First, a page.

Turkey has intensified hydrocarbon exploration and drilling activities in the Eastern Mediterranean despite the COVID-19 pandemic, which along with low oil prices has caused the temporary suspension of activities of foreign oil companies in the region.
Despite the negative consequences of the pandemic on drilling plans in the region, Turkey is expanding its operations. Turkey is conducting exploration activities in the Eastern Mediterranean with two drilling vessels Fatih and Yavuz, along with Oruc Reis and Barbaros Hayrettin Pasa seismic vessels.
Fatih drilling vessel is set to continue its operations in the Black Sea and make its first drilling in the region in July.
Turkey's third drillship, Kanuni, also arrived in Tasucu, Mersin, a coastal city in the Mediterranean region of the country on March 15.
The novel virus led to a sudden global economic downturn and a corresponding fall in global oil prices. The collapse in prices has been further supported by the oil price war between the world's two biggest oil producers, Saudi Arabia and Russia, following OPEC and non-OPEC countries' failure to reach an agreement in March to curb oil production.
The impact of COVID-19, coupled with low oil prices, has affected exploration and drilling activities of global oil companies and resulted in revisions or temporary suspensions to these programs, including those in the Eastern Mediterranean.
ExxonMobil has put its drilling plans in offshore Cyprus on hold from April 13, due to the COVID-19 outbreak and with the unpredictability in international markets.
Likewise, international media outlets reported the drilling programs of French-Italian consortium; Total and ENI, are also postponed for the planned three wells in 2020 and six wells in the following two years.
On March 25, Italian company, ENI announced the revision of its 2020-2021 plans. The revised projects include mainly upstream activities, particularly production optimization and new project developments scheduled to start in the short term.
- "Collapse in oil prices has resulted in appetite loss"
Mehmet Efe Biresselioglu, head of the Sustainable Energy Division at the Izmir University of Economics, told Anadolu Agency in an exclusive interview that exploration and naval vessels are leaving the Eastern Mediterranean after the COVID-19 outbreak.
"The collapse in oil prices has resulted in an appetite loss for international actors in the region," he said.
"We can say that countries that adopted an inward-looking policy due to COVID-19 have given pause to their plans in the Eastern Mediterranean. However, this does not eliminate the possibility of a situation change as the virus diminishes," he noted.
Before the pandemic, many countries were developing revisionist policies towards key regions in the world including the Eastern Mediterranean and the Middle East, according to Biresselioglu.
Biresselioglu stressed the impact of Turkey's active policy and increased presence in the region.
"Turkey has followed a similar path and developed appropriate policies through bilateral cooperation and has achieved important gains in this region. If Turkey can get through this crisis with the least possible shortfalls, its advantageous position could be strengthened even more," he said.
Turkey and Libya's UN-recognized Government of National Accord (GNA) signed two separate pacts on Nov. 27 last year; one on military cooperation and the other on maritime boundaries of countries in the Eastern Mediterranean.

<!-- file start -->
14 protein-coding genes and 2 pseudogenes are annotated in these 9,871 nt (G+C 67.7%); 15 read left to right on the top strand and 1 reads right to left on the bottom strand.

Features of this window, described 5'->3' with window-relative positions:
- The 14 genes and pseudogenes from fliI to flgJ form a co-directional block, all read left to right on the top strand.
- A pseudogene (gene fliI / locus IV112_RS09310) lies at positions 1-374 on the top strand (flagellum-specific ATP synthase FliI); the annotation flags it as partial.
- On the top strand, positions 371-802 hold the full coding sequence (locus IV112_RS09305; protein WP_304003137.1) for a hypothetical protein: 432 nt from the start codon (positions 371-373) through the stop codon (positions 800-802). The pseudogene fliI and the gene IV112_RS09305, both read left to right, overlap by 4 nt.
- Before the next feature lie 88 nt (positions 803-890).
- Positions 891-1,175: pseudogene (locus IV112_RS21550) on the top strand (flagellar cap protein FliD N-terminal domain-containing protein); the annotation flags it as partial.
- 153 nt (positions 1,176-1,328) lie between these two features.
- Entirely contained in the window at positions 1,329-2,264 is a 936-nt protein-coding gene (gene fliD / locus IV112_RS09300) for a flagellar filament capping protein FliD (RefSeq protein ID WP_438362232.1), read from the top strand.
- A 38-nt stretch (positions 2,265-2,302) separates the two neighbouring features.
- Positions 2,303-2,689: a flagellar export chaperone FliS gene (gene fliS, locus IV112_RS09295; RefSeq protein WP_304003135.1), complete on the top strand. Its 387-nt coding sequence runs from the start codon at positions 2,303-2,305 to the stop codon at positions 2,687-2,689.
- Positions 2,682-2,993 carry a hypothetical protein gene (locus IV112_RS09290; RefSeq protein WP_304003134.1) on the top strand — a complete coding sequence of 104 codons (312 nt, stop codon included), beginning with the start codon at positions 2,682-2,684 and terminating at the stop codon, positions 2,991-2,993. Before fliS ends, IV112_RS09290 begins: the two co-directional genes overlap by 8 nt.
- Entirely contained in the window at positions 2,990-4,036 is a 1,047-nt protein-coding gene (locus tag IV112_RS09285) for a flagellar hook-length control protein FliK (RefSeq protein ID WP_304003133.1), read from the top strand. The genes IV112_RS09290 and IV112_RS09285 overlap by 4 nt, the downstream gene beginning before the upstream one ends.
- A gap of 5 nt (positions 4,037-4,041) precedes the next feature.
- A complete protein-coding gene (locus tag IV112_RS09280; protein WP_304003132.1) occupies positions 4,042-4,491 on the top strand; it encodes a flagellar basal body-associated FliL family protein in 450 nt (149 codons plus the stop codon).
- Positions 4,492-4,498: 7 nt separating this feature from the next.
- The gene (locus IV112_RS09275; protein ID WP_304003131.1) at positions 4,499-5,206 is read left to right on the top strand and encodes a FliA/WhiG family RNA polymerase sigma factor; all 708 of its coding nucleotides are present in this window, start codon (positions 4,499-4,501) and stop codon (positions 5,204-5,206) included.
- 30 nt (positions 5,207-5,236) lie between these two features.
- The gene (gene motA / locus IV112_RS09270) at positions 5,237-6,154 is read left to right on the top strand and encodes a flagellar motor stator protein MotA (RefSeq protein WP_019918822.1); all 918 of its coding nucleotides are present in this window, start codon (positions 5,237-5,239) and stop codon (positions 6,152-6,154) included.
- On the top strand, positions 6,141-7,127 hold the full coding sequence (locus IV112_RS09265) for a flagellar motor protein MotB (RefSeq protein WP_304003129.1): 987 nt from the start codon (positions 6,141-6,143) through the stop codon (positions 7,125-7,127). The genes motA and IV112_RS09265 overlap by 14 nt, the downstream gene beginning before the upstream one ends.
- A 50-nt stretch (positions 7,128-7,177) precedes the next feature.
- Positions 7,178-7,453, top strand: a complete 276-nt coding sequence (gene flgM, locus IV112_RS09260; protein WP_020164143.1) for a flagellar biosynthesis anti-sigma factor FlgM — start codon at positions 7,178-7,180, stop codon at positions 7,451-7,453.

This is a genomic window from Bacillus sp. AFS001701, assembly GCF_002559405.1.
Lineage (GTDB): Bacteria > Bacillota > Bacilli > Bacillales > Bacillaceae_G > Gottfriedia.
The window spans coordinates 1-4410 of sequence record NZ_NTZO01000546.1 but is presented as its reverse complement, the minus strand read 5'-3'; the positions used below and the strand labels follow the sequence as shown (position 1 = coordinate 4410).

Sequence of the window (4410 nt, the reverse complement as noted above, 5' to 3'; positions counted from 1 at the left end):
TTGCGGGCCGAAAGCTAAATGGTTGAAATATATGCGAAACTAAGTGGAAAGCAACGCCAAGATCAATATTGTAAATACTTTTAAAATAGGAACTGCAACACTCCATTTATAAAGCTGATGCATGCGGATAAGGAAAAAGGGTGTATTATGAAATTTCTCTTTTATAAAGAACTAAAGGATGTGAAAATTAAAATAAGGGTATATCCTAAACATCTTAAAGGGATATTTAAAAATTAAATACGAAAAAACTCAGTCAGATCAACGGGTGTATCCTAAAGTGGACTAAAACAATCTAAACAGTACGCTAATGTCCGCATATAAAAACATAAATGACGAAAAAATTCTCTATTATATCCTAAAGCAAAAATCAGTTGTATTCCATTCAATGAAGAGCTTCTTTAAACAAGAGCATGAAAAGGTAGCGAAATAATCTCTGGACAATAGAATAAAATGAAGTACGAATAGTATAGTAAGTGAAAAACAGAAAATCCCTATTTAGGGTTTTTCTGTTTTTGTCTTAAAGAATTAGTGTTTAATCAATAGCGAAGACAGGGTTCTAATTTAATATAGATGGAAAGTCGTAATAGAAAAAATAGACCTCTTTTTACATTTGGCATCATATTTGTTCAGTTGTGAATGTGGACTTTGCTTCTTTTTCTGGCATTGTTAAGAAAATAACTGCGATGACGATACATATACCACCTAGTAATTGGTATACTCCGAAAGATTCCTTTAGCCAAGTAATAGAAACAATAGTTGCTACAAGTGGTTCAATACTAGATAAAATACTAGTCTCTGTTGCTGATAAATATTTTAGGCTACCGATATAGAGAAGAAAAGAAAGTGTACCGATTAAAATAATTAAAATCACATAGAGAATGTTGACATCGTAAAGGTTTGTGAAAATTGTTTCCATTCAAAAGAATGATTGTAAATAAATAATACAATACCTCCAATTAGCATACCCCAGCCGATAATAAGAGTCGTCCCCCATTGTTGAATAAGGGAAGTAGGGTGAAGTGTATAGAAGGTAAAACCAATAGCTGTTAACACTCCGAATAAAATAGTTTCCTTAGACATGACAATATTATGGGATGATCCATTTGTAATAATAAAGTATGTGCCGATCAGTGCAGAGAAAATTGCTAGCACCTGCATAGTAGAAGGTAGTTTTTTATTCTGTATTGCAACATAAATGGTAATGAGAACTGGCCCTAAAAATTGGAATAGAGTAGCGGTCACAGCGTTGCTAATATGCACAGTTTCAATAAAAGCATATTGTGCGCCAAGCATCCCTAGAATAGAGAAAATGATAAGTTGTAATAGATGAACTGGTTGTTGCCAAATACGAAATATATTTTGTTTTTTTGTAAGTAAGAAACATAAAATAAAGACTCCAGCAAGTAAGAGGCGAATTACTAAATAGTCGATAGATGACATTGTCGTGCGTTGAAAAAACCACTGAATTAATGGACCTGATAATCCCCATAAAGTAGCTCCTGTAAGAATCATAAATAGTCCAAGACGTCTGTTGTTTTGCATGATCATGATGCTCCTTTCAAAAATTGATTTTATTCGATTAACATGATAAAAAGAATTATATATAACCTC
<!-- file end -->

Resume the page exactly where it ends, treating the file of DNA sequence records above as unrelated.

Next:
The maritime pact asserted Turkey's rights in the Eastern Mediterranean in the face of unilateral drilling by the Greek Cypriot administration, clarifying that the Turkish Republic of Northern Cyprus also has rights to the resources in the area. The pact came into effect on Dec. 8.
"This pact has been a game-changer and we will continue to see further positive results of this agreement. I believe this pact will contribute to a possible diplomatic solution and adoption of a win-win principle," Biresselioglu said.
He added that the third drillship, Kanuni, has entered Turkish waters in mid-March, and will be ready to start its operations following a relaxation on measures against the novel virus.
- "International companies can work with Turkey"
Oguzhan Akyener, president of Turkey Energy Strategies & Politics Research Center (TESPAM), added that COVID-19 affected all exploration, drilling and service companies in the region.
Many oil companies currently do not have the budget for "risky business," Akyener said and added that the situation for Turkey is different. "Turkey continues its exploration activities in the Eastern Mediterranean with the support of public finance in its maritime zone.”
He suggested that international companies could work with Turkey, describing it as a “most advantageous country in the region both financially and logistically.”
- "New discoveries by Lebanon could create new equilibrium"
At the end of February, Lebanon officially announced the start of the country's first oil and gas exploration operations in its Exclusive Economic Zone.
The results of the drilling, located nearly 30 kilometers offshore Beirut, were projected to be reported in June 2020. However, the Minister of Energy and Water, Raymond Ghajar, recently announced that no commercially viable amount of gas was found in block 4. But he added that there is a possibility for a larger find in Lebanon's waters because several small pockets of gas were uncovered during the drilling.
In January 2018, two exploration and production agreements for blocks 4 and 9 were signed between Lebanon and the consortium exploration team comprising Total, ENI and Novatek.
Akyener said that any new discovery by Lebanon could bring about new equilibrium in the region, adding that currently, all eyes are on Lebanon's offshore drilling operations.
"Therefore we need to use our advantages in the Eastern Mediterranean and build our future here accordingly," he concluded.
By Ebru Sengul Cevrioglu